Have you ever thought about converting a photo into a piece of embroidery? Here are some photos and some thoughts about each of them. And the final choice for a piece to be worked in Canvaswork as part of the RSN Certificate!

RSN Certificate – The Beginnings of Canvaswork

The RSN term is back after a break over Christmas, and it’s time to mount the Jacobean piece and get started with the canvaswork piece! The initial plan for my first class back on Friday was to spend the day mounting my Jacobean piece. But, there was an unexpected hurdle along that path. More on that problem later!

Problems with the setting up of the fabric for the canvaswork piece

In the final lesson before Christmas, I had started framing up my canvas. As I had thought I would be spending the day mounting, I didn’t take any canvaswork “things” with me except the partly mounted fabric on the slate frame (and I’m glad I made the decision to lug that in!).

The webbing I had been given, and had sewn on before Christmas, wasn’t particularly strong, and before I had put any tension at all on it when tightening the fabric with the string, it ripped! It’s obviosuly better to find this out before any stitching was done, though somewhat frustrating all the same. Heather was quite horrified at the quality of this webbing, so hopefully no one else has had this same experience. Whilst the replacement webbing isn’t as wide, it is certainly stronger. There doesn’t seem to be any downside to this that I can see, except you have to be a little more careful when using the bracing needle, as there isn’t as much ‘space’ between the webbing only section and the webbing and fabric section. So my “free” afternoon was spent re-lacing the fabric. It felt a little like a waste, as I could have done this at home, but there was nothing else I could do, so I might as well get it done there with friendly company! And as a side note, framing up canvas is really tough on my fingers (to the point where they were actually bleeding at the end!), so I’m glad I didn’t then have to start stitching as I’m not sure my poor delicate fingers would have fared well!

What to stitch as my design?

I have spent some time sifting through our photos that we have taken on various trips and holidays (boy I take a lot of photos these days!) to find something suitable to use as my design. The brief doesn’t call for a landscape specifically, but they definitely push you in this direction. Thankfully, this seems to be most of what I take photos of! It’s probably worth noting at this point that your design doesn’t have to be based on a photo you have taken. Some people use postcards, greeting cards, or other pictures they have found on the internet. This was my choice to use a photo I had taken!

I thought it would be nice to use a photo from a ‘special’ trip of some sort. My parents visited us here in the UK a couple of years ago, and we had a lovely time touring Scotland. I was really hoping to find a suitable photo from the town where my Dad’s family are from (Gardenstown – way way way up the top!), but none were really appropriate unfortunately. I’ll definitely keep them in mind for something else, as I might be able to make something from them when I have the skills! I think Dad would really appreciate that.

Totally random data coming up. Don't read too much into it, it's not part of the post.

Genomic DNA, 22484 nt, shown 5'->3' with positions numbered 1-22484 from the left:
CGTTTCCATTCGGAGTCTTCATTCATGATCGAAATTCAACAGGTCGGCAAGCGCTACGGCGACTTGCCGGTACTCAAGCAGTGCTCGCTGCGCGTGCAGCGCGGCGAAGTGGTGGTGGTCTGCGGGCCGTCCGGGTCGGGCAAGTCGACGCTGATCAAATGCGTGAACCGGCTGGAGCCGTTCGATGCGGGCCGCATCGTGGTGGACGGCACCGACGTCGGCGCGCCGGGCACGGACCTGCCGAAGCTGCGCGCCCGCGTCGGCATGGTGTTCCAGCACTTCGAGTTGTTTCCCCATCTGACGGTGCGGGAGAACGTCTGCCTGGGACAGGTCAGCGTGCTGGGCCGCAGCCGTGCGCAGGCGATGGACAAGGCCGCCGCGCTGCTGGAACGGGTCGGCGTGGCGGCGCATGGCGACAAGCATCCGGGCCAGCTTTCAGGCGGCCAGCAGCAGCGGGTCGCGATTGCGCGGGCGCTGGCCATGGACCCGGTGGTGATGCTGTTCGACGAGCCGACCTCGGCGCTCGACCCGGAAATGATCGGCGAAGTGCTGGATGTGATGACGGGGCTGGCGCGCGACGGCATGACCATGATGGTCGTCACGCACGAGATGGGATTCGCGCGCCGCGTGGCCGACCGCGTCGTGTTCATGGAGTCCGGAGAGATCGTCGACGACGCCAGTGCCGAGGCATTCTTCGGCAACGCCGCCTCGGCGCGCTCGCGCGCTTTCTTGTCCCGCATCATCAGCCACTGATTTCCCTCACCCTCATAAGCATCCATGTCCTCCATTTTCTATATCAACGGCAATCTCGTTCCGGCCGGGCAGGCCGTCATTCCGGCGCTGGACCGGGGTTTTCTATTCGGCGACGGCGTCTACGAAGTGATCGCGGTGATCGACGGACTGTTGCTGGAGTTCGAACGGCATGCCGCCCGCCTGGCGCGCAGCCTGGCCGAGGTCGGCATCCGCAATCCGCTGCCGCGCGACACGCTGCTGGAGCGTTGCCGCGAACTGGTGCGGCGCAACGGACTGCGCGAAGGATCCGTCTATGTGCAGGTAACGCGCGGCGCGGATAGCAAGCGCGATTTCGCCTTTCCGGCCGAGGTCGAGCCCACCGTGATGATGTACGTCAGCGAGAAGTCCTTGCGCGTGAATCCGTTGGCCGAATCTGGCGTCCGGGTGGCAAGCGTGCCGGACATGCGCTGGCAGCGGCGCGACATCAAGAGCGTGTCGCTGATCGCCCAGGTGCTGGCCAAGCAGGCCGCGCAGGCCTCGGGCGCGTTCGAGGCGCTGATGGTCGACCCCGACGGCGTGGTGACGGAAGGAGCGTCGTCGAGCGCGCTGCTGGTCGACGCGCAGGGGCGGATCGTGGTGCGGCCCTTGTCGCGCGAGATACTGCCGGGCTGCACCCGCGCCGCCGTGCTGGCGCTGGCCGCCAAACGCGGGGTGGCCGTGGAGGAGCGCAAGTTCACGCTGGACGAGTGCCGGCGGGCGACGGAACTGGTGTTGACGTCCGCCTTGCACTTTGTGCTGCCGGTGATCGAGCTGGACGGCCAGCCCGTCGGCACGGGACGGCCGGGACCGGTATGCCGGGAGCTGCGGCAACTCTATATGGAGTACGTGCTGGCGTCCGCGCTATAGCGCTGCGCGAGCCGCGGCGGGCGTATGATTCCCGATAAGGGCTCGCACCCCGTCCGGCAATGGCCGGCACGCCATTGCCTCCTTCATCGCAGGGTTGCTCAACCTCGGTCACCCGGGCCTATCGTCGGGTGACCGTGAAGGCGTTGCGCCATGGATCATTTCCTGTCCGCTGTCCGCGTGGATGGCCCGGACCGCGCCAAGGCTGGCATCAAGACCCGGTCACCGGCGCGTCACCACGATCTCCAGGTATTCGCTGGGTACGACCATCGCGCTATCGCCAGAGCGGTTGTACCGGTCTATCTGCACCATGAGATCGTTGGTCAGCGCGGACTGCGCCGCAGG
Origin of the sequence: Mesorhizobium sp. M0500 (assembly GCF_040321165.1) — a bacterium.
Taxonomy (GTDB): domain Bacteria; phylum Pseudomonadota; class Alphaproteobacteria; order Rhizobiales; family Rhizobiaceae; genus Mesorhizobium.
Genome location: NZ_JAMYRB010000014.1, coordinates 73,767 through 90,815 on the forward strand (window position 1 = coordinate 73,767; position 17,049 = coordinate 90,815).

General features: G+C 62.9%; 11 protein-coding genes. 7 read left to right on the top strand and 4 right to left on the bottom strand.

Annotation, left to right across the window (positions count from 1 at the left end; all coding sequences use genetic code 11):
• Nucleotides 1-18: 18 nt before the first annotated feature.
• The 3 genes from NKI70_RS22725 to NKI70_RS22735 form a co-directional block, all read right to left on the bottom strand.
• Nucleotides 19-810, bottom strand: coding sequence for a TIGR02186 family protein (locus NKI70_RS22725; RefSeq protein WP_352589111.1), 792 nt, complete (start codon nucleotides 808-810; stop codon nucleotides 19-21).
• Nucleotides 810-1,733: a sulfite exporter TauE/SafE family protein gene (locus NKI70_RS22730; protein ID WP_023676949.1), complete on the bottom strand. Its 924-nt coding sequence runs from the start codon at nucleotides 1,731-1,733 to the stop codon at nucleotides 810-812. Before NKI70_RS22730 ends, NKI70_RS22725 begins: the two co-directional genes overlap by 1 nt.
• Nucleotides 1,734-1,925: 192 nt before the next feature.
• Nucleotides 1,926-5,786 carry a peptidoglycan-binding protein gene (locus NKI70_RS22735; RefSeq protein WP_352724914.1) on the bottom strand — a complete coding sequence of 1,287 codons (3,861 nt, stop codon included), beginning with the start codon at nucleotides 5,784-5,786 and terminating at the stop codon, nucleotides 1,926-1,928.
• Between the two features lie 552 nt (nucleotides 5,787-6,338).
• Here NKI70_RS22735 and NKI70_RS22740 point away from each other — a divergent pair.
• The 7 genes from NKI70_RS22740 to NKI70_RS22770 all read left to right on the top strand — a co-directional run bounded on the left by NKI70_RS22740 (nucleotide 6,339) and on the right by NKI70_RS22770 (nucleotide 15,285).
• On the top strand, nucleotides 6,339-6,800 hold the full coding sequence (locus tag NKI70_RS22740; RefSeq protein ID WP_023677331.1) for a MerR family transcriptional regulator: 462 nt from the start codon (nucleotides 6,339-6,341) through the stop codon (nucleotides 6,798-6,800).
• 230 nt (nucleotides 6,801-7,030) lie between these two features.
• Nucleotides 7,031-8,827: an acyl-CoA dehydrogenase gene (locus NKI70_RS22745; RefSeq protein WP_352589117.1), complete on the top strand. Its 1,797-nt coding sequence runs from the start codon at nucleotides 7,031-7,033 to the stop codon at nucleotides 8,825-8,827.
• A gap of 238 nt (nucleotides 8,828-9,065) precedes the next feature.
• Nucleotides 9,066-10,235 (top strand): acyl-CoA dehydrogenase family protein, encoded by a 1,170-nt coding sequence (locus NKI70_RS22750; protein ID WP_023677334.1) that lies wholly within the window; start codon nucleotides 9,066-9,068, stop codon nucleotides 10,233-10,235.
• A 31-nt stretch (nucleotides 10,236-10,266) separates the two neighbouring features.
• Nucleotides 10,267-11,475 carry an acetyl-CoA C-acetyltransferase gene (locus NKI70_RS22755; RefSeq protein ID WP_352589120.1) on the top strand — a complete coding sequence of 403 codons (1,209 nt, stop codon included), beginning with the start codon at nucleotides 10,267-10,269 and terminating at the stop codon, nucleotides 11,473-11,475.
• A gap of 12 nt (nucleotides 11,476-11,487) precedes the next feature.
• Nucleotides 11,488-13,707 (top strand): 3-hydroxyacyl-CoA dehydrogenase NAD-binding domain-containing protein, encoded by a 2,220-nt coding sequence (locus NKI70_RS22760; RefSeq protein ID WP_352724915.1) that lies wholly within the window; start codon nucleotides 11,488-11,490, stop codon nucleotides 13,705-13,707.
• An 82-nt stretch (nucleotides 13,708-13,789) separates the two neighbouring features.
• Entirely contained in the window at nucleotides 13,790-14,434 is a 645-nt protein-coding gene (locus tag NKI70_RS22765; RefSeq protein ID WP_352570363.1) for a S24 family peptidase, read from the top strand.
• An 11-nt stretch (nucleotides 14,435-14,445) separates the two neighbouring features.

Anyway, after filtering through hundreds of photos, I found this one of Eileen Doolen which I liked. Except for the sky- far too “Scottish” and not enough variety or interest in it.

Inspiration for canvas work design for RSN Certificate. Photo taken by Catherine of Hillview Embroidery

I also had this photo from somewhere on that same trip (a much sunnier day!), and Owen suggested using the sky of this one in the “Castle” one.

Inspiration for canvas work design for Certificate at the RSN. Photo taken by Catherine of Hillview Embroidery

So a bit of Photoshop manipulation later, we have my ‘design’. I’m a little worried that both the foreground and the sky are all a bit ‘the same’, but after looking at some beautiful completed works they have printed in a book at the RSN, I’m a little happier that it might work out ok. (And fingers crossed it will work half as well as those!).

Design inspiration for canvas work piece being worked as part of the RSN Certificate Course.

Thread Choices

Heather has been quite encouraging about using a variety of different threads. So it won’t just be the different stitches that achieve the different textures, but it will also be the different threads. So on Sunday I went through my “stash” and pulled out some threads that might be appropriate. I will find out on Friday how I went with that! One thing I think already is that I don’t have enough “thicker” woollen threads.

Moving Forward

So on Friday I will be mixing starting up this piece, and the mounting of the Jacobean piece. I’m not entirely sure how this will work, or how long the mounting will take if I stagger it over a few lessons, but I guess I’m about to find out! I’m quite excited about starting this canvaswork piece! Something very different for me, and after working some sample stitches, I’m looking forward to it a lot more than I thought I would! I’m also missing the regular stitching on a ‘serious’ project, and am eager to get my teeth stuck into it!

9 thoughts on “RSN Certificate – The Beginnings of Canvaswork”

  1. You will be able to stop the castle and the sky seeming “samey” by playing with colour and thread choices. Just make sure your tutor knows that so that any wanderings from the colours aren’t perceived as a bad thing. And be prepared to rip things out and do them again to get the colour balance just the way you want…!

    1. I think Heather is very open to changes to the picture to achieve a nice piece – fingers crossed! I have no problem ripping things out these days and have no doubt that will continue with this piece!

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